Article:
The ocean for the past few days has been the most enchanting blue I have ever seen. No picture I have taken has accurately captured the color, but you must believe me when I say it was enchanting.
I helped breakdown an osmo sampler from the ASHES vent field today. There was some corrosion on the metal parts of it and what ever did the corroding made the metal look like a sponge on small parts of it.
Currently, I am working on 4 hours of sleep. Which is a lot more than many other people on the ship. Work on a ship is nonstop around the clock; it does not stop for anyone. That means that sleep can be put on the back burner.
The program I need for my data processing now works! It’s the minor victories in life, but now I am working on how to open the data in the program ☺ one step at a time. I have the manual to the program so I am going to have to study that intensely to figure it out. Also in preparation for my data processing I am reading some papers involving hydrate and chirp data, and I am taking copious notes.
I helped out with deploying and recovering the CTD rosette, as well as helped collected samples that will in turn help calibrate other sensors. My favorite part of helping out with the CTD is prepping it for the next cast because that means I get to climb on it to cock the niskin bottles. Probably the most exciting biology siting so far happened today! We saw Dall’s porpoises! They are black with a distinctive white belly. Two of them got close to the boat. They were such beautiful creatures and they were surprisingly agile.
The night of the Fourth, I did end up watching some fireworks from the bow of the ship around the Port Angeles area. It was wicked windy so myself and a few other students tried to position ourselves so we could watch the fireworks while still remaining warm. It was weird, though, the fireworks looked so low to ground, but I guess it seemed that way because we were so far away.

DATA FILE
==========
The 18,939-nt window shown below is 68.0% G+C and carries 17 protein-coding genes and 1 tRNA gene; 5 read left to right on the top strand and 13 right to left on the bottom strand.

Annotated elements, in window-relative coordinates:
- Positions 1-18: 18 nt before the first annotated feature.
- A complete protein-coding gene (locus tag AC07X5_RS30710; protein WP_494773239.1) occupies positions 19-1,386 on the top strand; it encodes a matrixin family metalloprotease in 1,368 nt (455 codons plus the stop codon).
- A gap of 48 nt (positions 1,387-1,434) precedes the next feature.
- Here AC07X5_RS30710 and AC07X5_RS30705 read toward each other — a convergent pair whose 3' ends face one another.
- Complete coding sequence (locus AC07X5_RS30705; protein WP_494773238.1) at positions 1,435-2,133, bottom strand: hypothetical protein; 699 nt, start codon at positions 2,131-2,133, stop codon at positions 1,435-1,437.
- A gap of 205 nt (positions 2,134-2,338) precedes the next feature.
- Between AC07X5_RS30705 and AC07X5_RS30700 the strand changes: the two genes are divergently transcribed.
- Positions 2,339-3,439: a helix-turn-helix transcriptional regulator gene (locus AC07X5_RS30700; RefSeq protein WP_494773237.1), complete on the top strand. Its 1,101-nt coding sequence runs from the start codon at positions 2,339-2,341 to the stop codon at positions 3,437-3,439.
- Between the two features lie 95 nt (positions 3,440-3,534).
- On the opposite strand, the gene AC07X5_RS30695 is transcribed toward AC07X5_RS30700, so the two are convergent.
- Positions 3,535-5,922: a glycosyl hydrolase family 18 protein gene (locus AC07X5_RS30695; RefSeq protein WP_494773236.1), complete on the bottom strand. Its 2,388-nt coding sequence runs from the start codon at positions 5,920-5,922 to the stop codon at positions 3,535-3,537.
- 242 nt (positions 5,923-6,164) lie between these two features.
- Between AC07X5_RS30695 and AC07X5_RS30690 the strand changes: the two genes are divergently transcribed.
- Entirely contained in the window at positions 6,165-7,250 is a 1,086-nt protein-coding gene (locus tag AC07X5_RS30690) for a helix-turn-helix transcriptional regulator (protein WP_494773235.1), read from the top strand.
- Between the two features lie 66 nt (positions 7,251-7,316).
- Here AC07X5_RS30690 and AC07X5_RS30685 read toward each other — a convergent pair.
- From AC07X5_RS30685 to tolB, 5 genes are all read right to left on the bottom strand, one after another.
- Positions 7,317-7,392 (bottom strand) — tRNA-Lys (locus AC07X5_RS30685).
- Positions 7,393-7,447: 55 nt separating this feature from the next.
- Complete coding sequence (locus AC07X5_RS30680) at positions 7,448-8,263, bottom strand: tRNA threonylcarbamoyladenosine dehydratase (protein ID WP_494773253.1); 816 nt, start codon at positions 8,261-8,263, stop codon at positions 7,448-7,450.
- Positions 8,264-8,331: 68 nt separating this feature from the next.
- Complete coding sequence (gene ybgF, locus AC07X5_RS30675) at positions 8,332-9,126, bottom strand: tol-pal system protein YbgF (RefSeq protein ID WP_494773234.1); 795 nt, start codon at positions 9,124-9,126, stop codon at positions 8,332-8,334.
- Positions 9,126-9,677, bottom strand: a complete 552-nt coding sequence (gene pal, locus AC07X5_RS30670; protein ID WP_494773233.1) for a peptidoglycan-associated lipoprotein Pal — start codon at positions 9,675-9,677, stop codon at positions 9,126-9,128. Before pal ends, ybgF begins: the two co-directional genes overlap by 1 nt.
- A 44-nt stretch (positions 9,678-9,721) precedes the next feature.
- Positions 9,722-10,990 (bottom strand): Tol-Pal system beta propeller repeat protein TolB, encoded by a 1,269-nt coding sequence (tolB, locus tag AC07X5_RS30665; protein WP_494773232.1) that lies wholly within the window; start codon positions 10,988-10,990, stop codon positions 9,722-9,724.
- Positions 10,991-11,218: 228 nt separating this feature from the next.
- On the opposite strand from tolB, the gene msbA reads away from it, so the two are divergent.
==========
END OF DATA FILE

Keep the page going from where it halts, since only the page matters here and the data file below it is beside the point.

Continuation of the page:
I helped Rick set up an osmo sampler, not a Mosquito. There are two of these osmo samplers, one was already built when we boarded back in Seattle. One is going to sample subbottom fluid at Hydrate Ridge, and the other is going to sample warm diffuse fluid at the ASHES hydrothermal vent field at Axial.
Two nights ago, there were big waves which made it difficult to sleep. But apparently the waves weren’t actually that big despite my personal opinion. So because of that I took a marvelous nap during the day. Currently, the bane to my existence is the program Kingdom that I am supposed to use to analyze chirp data (data collected from a sonar with varying frequencies). Without that program working, I can’t analyze the data. So I’m crossing my fingers that I have a technological epiphany.
So today is July 4th, I usually spend Independence Day with the family having a barbeque and lighting off some fireworks, however, today I spent the day aboard the R/V Thompson preparing for a 5-week venture to the ocean depths. Despite the veer from the norm, I thoroughly enjoyed my Fourth of July and my first day kicking off Visions’15.
Since today was the first day I made sure I woke up in time for breakfast. I watched the Thompson steam away from UW, saw drawbridge after drawbridge, and said a quick hello to my dad and stepmom at the Ballard Locks. Once into the Sound we were on station for a number of hours performing tests for ROPOS to make sure it was running smoothly.
After that we were all treated to a celebratory deck top BBQ for the fourth. I’m crossing my fingers that I get to see some fireworks tonight, that will truly make today the Fourth of July. I am excited to embark on this cruise, and to experience what’s yet to come.